"Past Masters" Still Masterful

The Beatles' early output was as confusingly presented as it was prolific. That was true on both sides of "the pond." In America, Capitol Records at first decided to pass on The Beatles. In the U.K. singles didn't make it onto albums.

In America after Capitol passed on The Beatles (still hilariously dumb, more so than U.K. Decca's passing on signing the group since that was before the group had written and recorded original tunes), the Chicago-based Vee-Jay label picked up the option, releasing a series of singles on Vee-Jay and on its Tollie subsidiary. While Vee-Jay was mostly an r&b and jazz label, it was also The Four Seasons' label and that group was a break-out success in the early '60s.

Along with the singles, Vee-Jay issued in January of 1964 the oft-bootlegged album Introducing the Beatles that was originally slated for release in the summer of 1963 but held up because of financial problems caused by one of the principle's gambling problems.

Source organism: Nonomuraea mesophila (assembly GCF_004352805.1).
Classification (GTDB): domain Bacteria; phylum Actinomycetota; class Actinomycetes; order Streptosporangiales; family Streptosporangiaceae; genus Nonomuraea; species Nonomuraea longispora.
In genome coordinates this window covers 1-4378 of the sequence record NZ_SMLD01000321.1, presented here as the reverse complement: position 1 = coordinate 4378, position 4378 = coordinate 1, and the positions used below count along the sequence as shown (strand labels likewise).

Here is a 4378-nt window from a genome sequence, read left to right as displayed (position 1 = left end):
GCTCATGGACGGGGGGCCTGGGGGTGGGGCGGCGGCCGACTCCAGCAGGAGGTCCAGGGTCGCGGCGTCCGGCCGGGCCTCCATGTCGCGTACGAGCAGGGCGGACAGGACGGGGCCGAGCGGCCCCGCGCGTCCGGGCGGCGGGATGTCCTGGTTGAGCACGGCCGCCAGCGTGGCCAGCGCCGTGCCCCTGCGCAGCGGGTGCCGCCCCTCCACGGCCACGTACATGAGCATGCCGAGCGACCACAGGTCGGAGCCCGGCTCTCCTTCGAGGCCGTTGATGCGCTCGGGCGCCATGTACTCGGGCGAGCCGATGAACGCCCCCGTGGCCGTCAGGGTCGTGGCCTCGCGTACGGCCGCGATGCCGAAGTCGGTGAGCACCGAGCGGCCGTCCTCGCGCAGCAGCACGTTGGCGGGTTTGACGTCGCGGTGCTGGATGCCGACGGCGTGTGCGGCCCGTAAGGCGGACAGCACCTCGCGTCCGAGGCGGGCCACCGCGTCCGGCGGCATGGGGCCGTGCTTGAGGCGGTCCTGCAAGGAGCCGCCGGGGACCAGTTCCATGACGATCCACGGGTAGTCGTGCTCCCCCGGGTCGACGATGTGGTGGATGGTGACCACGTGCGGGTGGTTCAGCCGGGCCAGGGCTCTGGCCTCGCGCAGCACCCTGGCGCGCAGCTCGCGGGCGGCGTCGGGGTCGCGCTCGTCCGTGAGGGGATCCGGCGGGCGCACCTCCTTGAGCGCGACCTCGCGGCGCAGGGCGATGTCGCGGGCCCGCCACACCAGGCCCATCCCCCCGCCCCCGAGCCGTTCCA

At first Vee-Jay was going to duplicate the group's fourteen song U.K. debut but then decided to issue a twelve song version as was the rule in America, removing "Ask Me Why" and "Please, Please Me". By the time the company got the album out (with various back covers because of a lack of artwork), it had been served with a restraining order because Capitol's music publishing division held publishing rights to "Love Me Do" and "P.S. I Love You."

This restraining order was served despite the fact that the first Beatles album Capitol was about to release, Meet the Beatles, did not contain those two songs! So Vee-Jay was forced to pull the album, which had by then sold more than 75,000 copies in mono and but a few thousand in stereo, and re-issue it with the two songs it had previously cut! Only "I Saw Her Standing There" appeared simultaneously on the two albums, though Vee-Jay's lacked Paul's countdown because Vee-Jay's engineers thought it an editing mistake.